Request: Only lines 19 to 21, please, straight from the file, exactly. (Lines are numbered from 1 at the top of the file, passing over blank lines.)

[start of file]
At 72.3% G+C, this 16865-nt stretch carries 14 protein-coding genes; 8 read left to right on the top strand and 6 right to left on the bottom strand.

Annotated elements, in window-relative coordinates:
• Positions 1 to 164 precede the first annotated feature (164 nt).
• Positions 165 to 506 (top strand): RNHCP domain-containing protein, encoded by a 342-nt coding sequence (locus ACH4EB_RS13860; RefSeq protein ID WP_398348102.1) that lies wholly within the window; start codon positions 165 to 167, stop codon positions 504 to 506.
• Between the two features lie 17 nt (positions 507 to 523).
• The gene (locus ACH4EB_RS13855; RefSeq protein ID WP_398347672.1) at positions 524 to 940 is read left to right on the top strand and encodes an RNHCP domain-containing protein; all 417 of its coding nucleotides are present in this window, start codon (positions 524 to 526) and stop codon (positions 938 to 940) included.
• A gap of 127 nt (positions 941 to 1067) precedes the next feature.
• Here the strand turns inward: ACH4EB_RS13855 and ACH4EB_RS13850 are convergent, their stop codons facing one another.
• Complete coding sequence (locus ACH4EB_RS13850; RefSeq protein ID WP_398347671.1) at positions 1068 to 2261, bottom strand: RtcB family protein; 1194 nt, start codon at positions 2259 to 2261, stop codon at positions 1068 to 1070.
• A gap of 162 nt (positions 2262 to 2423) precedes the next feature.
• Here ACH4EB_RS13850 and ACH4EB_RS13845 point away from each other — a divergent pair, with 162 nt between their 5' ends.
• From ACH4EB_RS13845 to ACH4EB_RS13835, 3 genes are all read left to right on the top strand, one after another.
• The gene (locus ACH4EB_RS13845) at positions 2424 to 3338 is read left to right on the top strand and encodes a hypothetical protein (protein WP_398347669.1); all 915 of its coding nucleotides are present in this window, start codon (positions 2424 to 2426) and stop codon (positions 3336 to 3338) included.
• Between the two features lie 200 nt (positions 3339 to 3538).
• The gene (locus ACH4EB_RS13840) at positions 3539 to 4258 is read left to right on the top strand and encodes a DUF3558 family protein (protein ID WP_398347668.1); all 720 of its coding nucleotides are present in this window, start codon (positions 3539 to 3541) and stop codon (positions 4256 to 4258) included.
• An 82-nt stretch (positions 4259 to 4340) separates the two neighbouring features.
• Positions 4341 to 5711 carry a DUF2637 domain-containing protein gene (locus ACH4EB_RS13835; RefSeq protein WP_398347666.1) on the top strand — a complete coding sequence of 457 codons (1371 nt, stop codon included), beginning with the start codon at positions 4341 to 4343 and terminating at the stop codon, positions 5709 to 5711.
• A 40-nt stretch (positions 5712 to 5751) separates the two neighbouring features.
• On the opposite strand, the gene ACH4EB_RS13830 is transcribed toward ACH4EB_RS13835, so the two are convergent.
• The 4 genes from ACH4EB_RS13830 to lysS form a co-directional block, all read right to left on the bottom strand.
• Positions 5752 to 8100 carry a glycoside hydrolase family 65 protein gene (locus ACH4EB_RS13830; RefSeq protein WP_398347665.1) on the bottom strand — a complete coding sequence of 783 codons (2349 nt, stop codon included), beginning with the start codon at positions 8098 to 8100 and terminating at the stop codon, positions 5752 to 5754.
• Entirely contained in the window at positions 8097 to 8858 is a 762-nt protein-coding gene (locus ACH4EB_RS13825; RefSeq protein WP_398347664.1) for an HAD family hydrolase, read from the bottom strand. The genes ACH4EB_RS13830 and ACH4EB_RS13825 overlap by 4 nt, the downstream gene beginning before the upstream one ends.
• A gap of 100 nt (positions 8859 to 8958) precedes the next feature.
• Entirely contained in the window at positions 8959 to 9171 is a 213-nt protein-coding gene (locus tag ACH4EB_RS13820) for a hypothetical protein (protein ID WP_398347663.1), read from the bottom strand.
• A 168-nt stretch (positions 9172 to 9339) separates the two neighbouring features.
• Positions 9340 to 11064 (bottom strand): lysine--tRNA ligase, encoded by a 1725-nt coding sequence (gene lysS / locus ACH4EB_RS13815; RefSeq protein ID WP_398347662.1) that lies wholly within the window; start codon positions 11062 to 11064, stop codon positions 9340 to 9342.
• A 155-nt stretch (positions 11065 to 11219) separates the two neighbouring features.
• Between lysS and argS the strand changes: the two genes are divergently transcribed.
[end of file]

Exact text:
• On the opposite strand, the gene ACH4EB_RS13830 is transcribed toward ACH4EB_RS13835, so the two are convergent.
• The 4 genes from ACH4EB_RS13830 to lysS form a co-directional block, all read right to left on the bottom strand.
• Positions 5752 to 8100 carry a glycoside hydrolase family 65 protein gene (locus ACH4EB_RS13830; RefSeq protein WP_398347665.1) on the bottom strand — a complete coding sequence of 783 codons (2349 nt, stop codon included), beginning with the start codon at positions 8098 to 8100 and terminating at the stop codon, positions 5752 to 5754.